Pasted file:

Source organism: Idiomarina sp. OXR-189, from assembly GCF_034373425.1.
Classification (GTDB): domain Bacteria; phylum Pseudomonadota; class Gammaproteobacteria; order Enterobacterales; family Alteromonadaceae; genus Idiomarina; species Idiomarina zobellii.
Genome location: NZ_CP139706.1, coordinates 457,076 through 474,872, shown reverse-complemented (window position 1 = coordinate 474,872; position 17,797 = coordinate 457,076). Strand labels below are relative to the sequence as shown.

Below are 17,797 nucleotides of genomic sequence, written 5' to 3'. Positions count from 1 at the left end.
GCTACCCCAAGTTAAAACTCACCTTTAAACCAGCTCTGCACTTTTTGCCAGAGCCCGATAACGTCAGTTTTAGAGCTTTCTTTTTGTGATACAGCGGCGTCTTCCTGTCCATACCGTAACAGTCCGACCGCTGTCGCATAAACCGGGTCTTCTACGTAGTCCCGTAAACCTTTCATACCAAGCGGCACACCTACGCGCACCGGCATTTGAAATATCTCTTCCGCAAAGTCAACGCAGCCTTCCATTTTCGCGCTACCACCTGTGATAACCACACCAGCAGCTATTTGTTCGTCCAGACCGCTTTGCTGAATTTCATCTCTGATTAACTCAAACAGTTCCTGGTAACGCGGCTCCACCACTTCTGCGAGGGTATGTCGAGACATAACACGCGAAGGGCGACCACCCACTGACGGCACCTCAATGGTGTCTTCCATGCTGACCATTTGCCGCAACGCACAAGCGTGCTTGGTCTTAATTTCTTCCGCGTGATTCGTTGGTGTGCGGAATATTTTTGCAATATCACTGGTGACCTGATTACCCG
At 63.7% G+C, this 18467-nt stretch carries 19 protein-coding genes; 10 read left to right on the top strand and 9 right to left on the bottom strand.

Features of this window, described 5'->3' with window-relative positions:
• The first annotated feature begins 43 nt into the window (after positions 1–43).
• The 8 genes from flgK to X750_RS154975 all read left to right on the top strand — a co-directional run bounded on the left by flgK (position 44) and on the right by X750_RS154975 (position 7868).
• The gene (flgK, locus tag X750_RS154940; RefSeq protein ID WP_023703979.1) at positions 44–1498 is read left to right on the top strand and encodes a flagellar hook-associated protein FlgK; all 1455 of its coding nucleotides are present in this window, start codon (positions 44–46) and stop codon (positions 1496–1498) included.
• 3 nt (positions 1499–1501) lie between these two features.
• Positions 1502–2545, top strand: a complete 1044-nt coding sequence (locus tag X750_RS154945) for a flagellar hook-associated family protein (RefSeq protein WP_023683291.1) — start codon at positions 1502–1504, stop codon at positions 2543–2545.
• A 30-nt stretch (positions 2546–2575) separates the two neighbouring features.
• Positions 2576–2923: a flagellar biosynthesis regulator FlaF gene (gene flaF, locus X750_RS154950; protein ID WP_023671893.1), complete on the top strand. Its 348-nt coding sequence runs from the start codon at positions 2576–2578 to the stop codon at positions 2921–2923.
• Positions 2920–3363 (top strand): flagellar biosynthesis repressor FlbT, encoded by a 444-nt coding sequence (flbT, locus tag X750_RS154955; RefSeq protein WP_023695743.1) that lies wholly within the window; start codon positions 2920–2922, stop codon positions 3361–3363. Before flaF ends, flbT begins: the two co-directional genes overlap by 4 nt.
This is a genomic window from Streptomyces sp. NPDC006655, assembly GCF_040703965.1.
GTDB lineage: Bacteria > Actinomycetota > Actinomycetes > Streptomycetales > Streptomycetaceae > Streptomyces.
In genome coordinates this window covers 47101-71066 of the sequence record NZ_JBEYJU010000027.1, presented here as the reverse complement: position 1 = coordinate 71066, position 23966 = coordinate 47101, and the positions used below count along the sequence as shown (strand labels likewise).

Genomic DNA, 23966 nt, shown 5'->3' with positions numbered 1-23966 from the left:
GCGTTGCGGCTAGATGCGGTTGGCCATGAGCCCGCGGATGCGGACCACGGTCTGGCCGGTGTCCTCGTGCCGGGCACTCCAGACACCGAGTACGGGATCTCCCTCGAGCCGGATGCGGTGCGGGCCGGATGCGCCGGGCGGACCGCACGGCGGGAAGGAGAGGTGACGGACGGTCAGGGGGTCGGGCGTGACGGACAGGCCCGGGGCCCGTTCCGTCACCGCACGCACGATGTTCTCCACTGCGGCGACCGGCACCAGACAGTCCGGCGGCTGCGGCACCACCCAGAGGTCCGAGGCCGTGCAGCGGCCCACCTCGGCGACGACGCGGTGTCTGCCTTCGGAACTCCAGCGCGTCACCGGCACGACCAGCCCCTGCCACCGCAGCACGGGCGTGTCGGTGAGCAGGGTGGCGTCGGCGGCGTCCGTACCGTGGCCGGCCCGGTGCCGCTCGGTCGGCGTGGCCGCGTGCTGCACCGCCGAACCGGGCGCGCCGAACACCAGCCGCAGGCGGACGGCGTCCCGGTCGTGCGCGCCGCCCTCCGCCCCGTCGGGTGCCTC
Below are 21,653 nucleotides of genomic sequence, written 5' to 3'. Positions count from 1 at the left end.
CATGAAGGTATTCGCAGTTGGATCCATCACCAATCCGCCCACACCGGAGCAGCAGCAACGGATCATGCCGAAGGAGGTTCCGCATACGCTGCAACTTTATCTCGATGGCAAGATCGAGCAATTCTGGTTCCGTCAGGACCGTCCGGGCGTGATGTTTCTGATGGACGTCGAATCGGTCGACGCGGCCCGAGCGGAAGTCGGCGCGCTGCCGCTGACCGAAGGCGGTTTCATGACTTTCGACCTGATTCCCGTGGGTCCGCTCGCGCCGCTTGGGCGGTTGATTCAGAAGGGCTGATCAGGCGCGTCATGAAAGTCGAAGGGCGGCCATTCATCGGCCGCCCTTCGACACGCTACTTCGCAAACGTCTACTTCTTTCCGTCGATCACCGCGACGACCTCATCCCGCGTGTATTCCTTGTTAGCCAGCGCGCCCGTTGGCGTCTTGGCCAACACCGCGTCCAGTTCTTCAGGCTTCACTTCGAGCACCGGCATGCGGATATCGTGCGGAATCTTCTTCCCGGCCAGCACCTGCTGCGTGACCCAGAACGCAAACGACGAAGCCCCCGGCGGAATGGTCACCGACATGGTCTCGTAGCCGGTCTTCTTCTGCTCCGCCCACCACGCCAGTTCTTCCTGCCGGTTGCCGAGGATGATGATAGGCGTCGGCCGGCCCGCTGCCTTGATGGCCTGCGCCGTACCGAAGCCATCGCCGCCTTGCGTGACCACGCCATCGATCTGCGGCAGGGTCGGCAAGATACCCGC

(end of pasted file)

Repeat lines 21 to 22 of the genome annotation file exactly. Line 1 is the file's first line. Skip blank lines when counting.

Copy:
Below are 21,653 nucleotides of genomic sequence, written 5' to 3'. Positions count from 1 at the left end.
CATGAAGGTATTCGCAGTTGGATCCATCACCAATCCGCCCACACCGGAGCAGCAGCAACGGATCATGCCGAAGGAGGTTCCGCATACGCTGCAACTTTATCTCGATGGCAAGATCGAGCAATTCTGGTTCCGTCAGGACCGTCCGGGCGTGATGTTTCTGATGGACGTCGAATCGGTCGACGCGGCCCGAGCGGAAGTCGGCGCGCTGCCGCTGACCGAAGGCGGTTTCATGACTTTCGACCTGATTCCCGTGGGTCCGCTCGCGCCGCTTGGGCGGTTGATTCAGAAGGGCTGATCAGGCGCGTCATGAAAGTCGAAGGGCGGCCATTCATCGGCCGCCCTTCGACACGCTACTTCGCAAACGTCTACTTCTTTCCGTCGATCACCGCGACGACCTCATCCCGCGTGTATTCCTTGTTAGCCAGCGCGCCCGTTGGCGTCTTGGCCAACACCGCGTCCAGTTCTTCAGGCTTCACTTCGAGCACCGGCATGCGGATATCGTGCGGAATCTTCTTCCCGGCCAGCACCTGCTGCGTGACCCAGAACGCAAACGACGAAGCCCCCGGCGGAATGGTCACCGACATGGTCTCGTAGCCGGTCTTCTTCTGCTCCGCCCACCACGCCAGTTCTTCCTGCCGGTTGCCGAGGATGATGATAGGCGTCGGCCGGCCCGCTGCCTTGATGGCCTGCGCCGTACCGAAGCCATCGCCGCCTTGCGTGACCACGCCATCGATCTGCGGCAGGGTCGGCAAGATACCCGC